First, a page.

Wyoming drainage routes evolved during massive south oriented melt water floods from the western margin of a thick North American ice sheet. Floodwaters flowed from western Canada across Montana and then into and across Wyoming. Initially Montana and Wyoming mountain ranges had not emerged and floodwaters could flow across what are today major mountain barriers. Mountain ranges emerged as floodwaters deeply eroded surrounding regions and as ice sheet related crustal warping raised the mountain ranges relative to the adjacent areas. Ice sheet related crustal warping combined with deep glacial erosion also created a deep “hole” in which the ice sheet was located. The Laramie Mountains south and east of Casper emerged as deep south-oriented flood flow channels eroded headward both east and west of the emerging mountain range. The western south oriented flood flow channel roughly followed the present day north oriented North Platte River alignment between the Rattlesnake Hills and the Laramie Mountains and was beheaded by headward erosion of the much deeper flood flow channel that had eroded headward along the northeast and north flanks of the emerging Laramie Mountains. Floodwaters on the north end of the beheaded flood flow channel reversed flow direction to flow to the much deeper east and southeast oriented flood flow channel on the present day east and southeast oriented North Platte River alignment downstream from Casper. In addition to the reversal of floodwaters trapped by rising mountain ranges (to the south of figure 1) the reversed flood flow also captured flood flow still moving in a south direction west of the reversed flood flow channel with the east oriented Sweetwater River valley supplying much of that captured flood flow. Headward erosion of the Sweetwater River valley probably began before the North Platte River flood flow reversal took place, which explains why the Sweetwater River valley turns in a south direction at Pathfinder Reservoir to join the present day north oriented North Platte River as a barbed tributary. The North Platte River flood flow reversal probably took place as the Sweetwater River was eroding westward across south oriented flood flow in the Granite Mountains area and the Sweetwater River route west of the Granite Mountains was determined by a completely different and much larger flood flow reversal in the region between the present day Granite Mountains and the Wind River Range. Note locations of the Ferris Mountains and Green Mountains south of the Sweetwater River. While not seen in this essay the emerging Ferris Mountains and Green Mountains helped channel floodwaters that crossed the region investigated in this essay.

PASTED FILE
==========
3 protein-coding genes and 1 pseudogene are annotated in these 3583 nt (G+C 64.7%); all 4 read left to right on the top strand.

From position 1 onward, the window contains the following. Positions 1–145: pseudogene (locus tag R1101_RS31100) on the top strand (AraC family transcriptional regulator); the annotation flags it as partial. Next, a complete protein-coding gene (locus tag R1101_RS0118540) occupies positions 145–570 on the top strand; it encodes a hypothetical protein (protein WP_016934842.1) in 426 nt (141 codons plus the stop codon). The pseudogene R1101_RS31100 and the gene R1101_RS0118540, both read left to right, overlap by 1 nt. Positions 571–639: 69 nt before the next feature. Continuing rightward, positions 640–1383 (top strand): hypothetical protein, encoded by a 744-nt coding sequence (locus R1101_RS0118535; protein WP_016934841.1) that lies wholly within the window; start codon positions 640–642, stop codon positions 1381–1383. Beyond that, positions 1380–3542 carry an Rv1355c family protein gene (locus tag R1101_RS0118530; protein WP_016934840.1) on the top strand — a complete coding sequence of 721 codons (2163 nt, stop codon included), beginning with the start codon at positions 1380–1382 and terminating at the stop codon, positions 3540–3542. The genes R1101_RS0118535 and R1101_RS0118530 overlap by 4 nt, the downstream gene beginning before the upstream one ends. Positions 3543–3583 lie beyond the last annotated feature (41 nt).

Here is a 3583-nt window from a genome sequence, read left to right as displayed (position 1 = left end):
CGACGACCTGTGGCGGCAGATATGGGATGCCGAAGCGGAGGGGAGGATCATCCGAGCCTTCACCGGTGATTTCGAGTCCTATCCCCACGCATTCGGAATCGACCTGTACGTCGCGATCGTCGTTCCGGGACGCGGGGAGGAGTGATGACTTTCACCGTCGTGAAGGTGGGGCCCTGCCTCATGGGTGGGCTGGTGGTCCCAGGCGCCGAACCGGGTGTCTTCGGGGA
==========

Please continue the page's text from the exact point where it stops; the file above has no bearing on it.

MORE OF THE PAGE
Large volumes of south oriented flood flow moved from the present day Bighorn Basin across the emerging Owl Creek Mountains and then in a south direction between the emerging Wind River Range and Rattlesnake Hills to the Great Divide Basin and then south into Colorado and to the Colorado River drainage basin. In addition some of this south oriented flood flow moved in an east direction between the emerging Rattlesnake Hills and the emerging Bighorn Mountains (north of Rattlesnake Hills) to the deep east and southeast oriented North Platte River valley in the Casper area and subsequently to the deep northeast and north-northeast oriented South Fork Powder River valley, which had eroded headward from a reversed flood flow channel on the present day north oriented Powder River alignment (the Powder River flows in a north direction to the northeast corner of figure 1 and north of figure 1 joins the northeast oriented Yellowstone River). Flood flow on the Powder River alignment was beheaded and reversed by headward erosion of the deep northeast oriented Yellowstone River valley from space at the south end of the deep “hole” the melting ice sheet was opening up. Headward erosion of the deep Yellowstone River valley beheaded and reversed flood flow in the Powder River Basin (east of the Bighorn Mountains) while floodwaters were still flowing in south and southeast directions across the emerging Bighorn Mountains and Bighorn Basin further to the west (see southeast oriented North Fork Powder River route in Bighorn Mountains near northeast corner of figure 1 for evidence the Powder River captured southeast oriented flood flow crossing the Bighorn Mountains). Yellowstone River valley headward erosion eventually beheaded and reversed flood flow routes crossing the Bighorn Basin to create the north oriented Bighorn River drainage route, which captured south and southeast oriented flood flow still moving west of the actively eroding Yellowstone River valley head. Southeast oriented headwaters tributaries to the north oriented Wind River and Bighorn River provide evidence of these flood flow captures. The massive flood flow reversal in the Bighorn Basin took place as the Wind River Range was still emerging and before the deep southeast oriented Wind River valley had been eroded and floodwaters were still moving in a south direction across the Wind River Range. South oriented flood flow crossing the southeast end of the emerging Wind River Range was captured by reversed flood flow moving into the Wind River Basin area and moved in a southwest and then east-northeast direction around the Wind River Range to join north oriented reversed flood flow from the Great Divide Basin and to flow in a north direction across the emerging Owl Creek Mountains and eventually to the south of the deep “hole” the melting ice sheet had once occupied. Headward erosion of the deep southeast oriented Wind River valley soon ended the food flow across the emerging Wind River Range, however the north oriented reversed flood flow flowing between the Wind River Range and the Rattlesnake Mountains combined with the southeast oriented flood flow captured by headward erosion of the deep southeast oriented Wind River valley deeply eroded the present day Wind River Basin and Wind River Canyon and contributed to the deep erosion of the Bighorn Basin further to the north.